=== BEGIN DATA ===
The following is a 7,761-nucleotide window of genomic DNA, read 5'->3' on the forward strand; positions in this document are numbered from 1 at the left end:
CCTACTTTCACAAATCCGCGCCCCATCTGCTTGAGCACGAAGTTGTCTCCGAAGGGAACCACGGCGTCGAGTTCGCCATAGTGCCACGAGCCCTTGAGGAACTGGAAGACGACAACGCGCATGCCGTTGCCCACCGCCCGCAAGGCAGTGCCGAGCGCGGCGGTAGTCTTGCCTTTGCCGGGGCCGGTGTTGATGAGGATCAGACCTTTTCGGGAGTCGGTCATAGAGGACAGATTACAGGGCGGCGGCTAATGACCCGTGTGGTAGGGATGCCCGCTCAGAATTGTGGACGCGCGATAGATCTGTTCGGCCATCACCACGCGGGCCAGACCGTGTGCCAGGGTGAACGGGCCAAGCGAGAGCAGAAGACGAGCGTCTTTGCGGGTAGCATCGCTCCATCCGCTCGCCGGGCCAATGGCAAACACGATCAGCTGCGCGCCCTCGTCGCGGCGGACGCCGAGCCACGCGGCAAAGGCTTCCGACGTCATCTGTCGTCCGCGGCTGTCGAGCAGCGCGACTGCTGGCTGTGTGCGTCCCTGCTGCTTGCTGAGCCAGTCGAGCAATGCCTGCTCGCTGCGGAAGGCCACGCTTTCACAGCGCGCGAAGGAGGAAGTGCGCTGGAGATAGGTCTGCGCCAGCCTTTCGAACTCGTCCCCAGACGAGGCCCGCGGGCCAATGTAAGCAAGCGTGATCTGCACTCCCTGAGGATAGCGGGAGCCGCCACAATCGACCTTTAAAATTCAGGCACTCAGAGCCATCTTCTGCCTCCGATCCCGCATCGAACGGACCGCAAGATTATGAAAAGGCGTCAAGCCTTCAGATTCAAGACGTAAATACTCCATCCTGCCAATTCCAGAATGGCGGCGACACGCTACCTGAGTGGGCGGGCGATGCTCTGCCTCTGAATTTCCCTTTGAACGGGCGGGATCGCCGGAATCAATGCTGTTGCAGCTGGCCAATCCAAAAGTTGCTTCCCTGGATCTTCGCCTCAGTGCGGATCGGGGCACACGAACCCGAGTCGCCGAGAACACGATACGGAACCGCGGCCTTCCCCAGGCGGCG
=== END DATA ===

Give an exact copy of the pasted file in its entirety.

The following is a 7,761-nucleotide window of genomic DNA, read 5'->3' on the forward strand; positions in this document are numbered from 1 at the left end:
CCTACTTTCACAAATCCGCGCCCCATCTGCTTGAGCACGAAGTTGTCTCCGAAGGGAACCACGGCGTCGAGTTCGCCATAGTGCCACGAGCCCTTGAGGAACTGGAAGACGACAACGCGCATGCCGTTGCCCACCGCCCGCAAGGCAGTGCCGAGCGCGGCGGTAGTCTTGCCTTTGCCGGGGCCGGTGTTGATGAGGATCAGACCTTTTCGGGAGTCGGTCATAGAGGACAGATTACAGGGCGGCGGCTAATGACCCGTGTGGTAGGGATGCCCGCTCAGAATTGTGGACGCGCGATAGATCTGTTCGGCCATCACCACGCGGGCCAGACCGTGTGCCAGGGTGAACGGGCCAAGCGAGAGCAGAAGACGAGCGTCTTTGCGGGTAGCATCGCTCCATCCGCTCGCCGGGCCAATGGCAAACACGATCAGCTGCGCGCCCTCGTCGCGGCGGACGCCGAGCCACGCGGCAAAGGCTTCCGACGTCATCTGTCGTCCGCGGCTGTCGAGCAGCGCGACTGCTGGCTGTGTGCGTCCCTGCTGCTTGCTGAGCCAGTCGAGCAATGCCTGCTCGCTGCGGAAGGCCACGCTTTCACAGCGCGCGAAGGAGGAAGTGCGCTGGAGATAGGTCTGCGCCAGCCTTTCGAACTCGTCCCCAGACGAGGCCCGCGGGCCAATGTAAGCAAGCGTGATCTGCACTCCCTGAGGATAGCGGGAGCCGCCACAATCGACCTTTAAAATTCAGGCACTCAGAGCCATCTTCTGCCTCCGATCCCGCATCGAACGGACCGCAAGATTATGAAAAGGCGTCAAGCCTTCAGATTCAAGACGTAAATACTCCATCCTGCCAATTCCAGAATGGCGGCGACACGCTACCTGAGTGGGCGGGCGATGCTCTGCCTCTGAATTTCCCTTTGAACGGGCGGGATCGCCGGAATCAATGCTGTTGCAGCTGGCCAATCCAAAAGTTGCTTCCCTGGATCTTCGCCTCAGTGCGGATCGGGGCACACGAACCCGAGTCGCCGAGAACACGATACGGAACCGCGGCCTTCCCCAGGCGGCG